24 Aug 2011

Libya campaign ‘initially a mess’ – Whitehall source

As regime change unfolds in Libya, Channel 4 News also learns a recent intelligence assessment believed Gaddafi would still be in power in September.

Chancellor George Osborne and Defence Secretary Liam Fox at the Cabinet table. Whitehall sources described the initial Libya campaign as

A senior Whitehall official told Channel 4 News just a few weeks ago that the Libya campaign was initially a “mess” and added that the pace of change recently had taken some governments by surprise.

It followed repeated claims by Foreign Secretary William Hague that the Gaddafi regime was “crumbling”, which seemed to contradict a feeling of military stalemate on the ground.

The official said it was feared that David Cameron was repeating the mistakes of Tony Blair, in a reference to the decisions surrounding the invasion of Iraq in 2003.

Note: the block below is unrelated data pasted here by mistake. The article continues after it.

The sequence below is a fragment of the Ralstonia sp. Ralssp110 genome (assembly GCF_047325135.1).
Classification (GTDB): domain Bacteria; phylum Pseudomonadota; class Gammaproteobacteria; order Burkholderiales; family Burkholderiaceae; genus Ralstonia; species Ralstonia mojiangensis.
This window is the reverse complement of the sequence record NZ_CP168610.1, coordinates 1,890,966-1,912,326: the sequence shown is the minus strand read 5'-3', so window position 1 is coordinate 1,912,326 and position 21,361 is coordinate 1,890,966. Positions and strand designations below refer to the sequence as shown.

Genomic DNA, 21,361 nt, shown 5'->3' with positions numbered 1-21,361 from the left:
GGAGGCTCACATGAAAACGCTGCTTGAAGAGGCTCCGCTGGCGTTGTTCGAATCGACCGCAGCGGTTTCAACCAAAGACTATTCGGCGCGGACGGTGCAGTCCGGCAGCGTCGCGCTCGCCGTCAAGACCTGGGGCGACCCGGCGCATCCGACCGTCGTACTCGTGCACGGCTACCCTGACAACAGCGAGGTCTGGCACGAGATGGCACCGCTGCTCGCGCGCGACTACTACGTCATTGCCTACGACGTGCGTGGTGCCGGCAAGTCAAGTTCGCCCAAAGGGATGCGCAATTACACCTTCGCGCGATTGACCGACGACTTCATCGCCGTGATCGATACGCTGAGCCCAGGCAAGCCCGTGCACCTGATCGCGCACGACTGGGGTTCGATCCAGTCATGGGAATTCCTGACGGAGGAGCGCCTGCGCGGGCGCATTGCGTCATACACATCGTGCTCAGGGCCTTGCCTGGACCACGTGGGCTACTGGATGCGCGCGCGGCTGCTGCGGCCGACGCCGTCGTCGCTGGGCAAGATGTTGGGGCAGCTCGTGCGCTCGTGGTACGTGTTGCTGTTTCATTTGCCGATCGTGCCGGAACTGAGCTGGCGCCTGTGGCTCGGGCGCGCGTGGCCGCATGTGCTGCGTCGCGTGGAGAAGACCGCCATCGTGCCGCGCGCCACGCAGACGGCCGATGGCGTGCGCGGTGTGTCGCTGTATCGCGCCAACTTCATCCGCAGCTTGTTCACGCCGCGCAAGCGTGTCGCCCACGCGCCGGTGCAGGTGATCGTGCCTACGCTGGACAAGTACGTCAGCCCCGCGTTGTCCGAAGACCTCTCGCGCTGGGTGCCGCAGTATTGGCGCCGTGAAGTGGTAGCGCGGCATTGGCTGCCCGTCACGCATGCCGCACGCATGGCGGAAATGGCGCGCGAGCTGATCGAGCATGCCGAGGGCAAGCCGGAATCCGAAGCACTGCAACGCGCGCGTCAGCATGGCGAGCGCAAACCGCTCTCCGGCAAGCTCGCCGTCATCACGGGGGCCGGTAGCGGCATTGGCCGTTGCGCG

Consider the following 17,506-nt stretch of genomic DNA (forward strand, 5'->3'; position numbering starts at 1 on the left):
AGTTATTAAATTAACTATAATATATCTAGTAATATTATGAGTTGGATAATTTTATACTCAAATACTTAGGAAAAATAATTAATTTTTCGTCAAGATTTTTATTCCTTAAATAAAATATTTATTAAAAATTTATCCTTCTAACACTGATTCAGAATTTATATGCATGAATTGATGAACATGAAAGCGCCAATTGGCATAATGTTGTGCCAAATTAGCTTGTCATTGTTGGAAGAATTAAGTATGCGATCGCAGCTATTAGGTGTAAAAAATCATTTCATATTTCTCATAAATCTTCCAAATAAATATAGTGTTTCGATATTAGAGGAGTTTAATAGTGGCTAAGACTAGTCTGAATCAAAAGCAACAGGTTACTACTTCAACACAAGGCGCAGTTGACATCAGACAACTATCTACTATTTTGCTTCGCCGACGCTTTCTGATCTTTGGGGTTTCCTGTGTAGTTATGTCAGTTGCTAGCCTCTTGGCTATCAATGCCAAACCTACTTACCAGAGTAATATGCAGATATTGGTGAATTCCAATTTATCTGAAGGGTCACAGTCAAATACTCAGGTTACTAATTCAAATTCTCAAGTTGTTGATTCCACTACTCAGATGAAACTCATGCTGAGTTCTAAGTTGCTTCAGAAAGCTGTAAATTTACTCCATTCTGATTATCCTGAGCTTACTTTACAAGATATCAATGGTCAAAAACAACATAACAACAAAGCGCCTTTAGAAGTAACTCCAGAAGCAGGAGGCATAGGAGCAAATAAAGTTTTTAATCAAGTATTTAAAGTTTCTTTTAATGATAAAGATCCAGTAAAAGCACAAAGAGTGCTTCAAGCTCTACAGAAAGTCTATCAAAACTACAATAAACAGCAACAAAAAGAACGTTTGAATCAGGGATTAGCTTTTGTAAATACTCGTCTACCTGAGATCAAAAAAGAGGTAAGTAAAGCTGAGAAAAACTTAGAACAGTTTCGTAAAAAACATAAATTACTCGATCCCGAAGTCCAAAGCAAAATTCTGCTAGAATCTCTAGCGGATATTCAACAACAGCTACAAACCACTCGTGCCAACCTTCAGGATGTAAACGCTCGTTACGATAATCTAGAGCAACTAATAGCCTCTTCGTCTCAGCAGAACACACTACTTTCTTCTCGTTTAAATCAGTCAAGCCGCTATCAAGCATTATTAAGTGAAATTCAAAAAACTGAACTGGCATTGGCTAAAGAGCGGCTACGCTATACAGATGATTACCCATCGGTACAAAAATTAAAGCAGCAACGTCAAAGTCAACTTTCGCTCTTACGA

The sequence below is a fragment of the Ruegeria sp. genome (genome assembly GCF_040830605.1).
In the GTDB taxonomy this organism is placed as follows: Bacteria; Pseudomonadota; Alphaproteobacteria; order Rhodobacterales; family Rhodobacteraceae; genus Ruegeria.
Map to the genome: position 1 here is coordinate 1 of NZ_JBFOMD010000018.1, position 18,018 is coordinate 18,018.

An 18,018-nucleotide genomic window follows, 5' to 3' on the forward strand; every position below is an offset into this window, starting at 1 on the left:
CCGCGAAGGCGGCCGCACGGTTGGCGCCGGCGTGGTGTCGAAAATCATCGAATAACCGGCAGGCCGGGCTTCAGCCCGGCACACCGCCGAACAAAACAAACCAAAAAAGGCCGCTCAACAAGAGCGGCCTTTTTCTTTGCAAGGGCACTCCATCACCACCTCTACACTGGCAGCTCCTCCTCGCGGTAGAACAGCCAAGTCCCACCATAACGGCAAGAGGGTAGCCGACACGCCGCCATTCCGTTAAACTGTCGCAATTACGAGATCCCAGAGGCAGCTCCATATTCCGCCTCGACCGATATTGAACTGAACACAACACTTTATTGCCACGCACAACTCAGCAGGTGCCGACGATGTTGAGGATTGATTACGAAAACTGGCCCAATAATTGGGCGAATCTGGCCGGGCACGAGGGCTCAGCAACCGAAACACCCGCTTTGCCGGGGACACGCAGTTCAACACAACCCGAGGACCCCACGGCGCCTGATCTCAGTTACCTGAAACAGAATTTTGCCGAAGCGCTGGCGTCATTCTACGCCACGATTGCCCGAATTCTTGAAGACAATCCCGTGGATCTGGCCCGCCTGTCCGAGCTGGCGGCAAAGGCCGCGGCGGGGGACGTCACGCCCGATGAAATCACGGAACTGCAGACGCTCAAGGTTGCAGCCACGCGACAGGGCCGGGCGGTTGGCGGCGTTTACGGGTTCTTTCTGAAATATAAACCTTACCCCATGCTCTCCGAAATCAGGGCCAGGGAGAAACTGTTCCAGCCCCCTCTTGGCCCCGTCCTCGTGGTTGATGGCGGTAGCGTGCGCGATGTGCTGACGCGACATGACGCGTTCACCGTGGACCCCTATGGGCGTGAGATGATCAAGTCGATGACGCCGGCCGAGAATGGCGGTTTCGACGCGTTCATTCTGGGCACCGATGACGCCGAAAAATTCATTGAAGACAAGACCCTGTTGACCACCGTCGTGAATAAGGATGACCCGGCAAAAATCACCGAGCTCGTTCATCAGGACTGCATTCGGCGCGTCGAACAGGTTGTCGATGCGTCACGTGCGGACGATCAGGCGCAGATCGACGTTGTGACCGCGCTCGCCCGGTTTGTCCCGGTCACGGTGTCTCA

According to one recent intelligence assessment it was believed Gaddafi would still be in power in Tripoli in September, choosing between rival peace initiatives brokered by the African Union amongst others.

Gary Gibbon blog: No 'mission accomplished' moment for Cameron

Although Nato bombings have made the rebel advance of the last few days possible, the speed of the regime’s collapse has caught many western governments by surprise.

Although it is never easy to predict how long a conflict is likely to last, it appears that initial Government statements on the Libyan situation were optimistic. Chancellor George Osborne told Parliament in March that the Government expected the operation to cost tens of millions of pounds, suggesting that it was expected that the engagement would not be lengthy. It was subsequently revealed that the conflict will cost £260m over six months.

Botched SAS mission

There had been some criticism earlier in the campaign when it was revealed that a team of special forces had been captured by suspicous locals near Benghazi.

At the time there former UK ambassador to Libya, Sir Oliver Miles, described the mission, which had been authorised by Mr Hague, as “bizarre”.

A former SAS soldier told Channel 4 News the incursion was “amateurish and rash”. He said: “Nobody goes in cold like that. It seems very naive and very badly-planned.”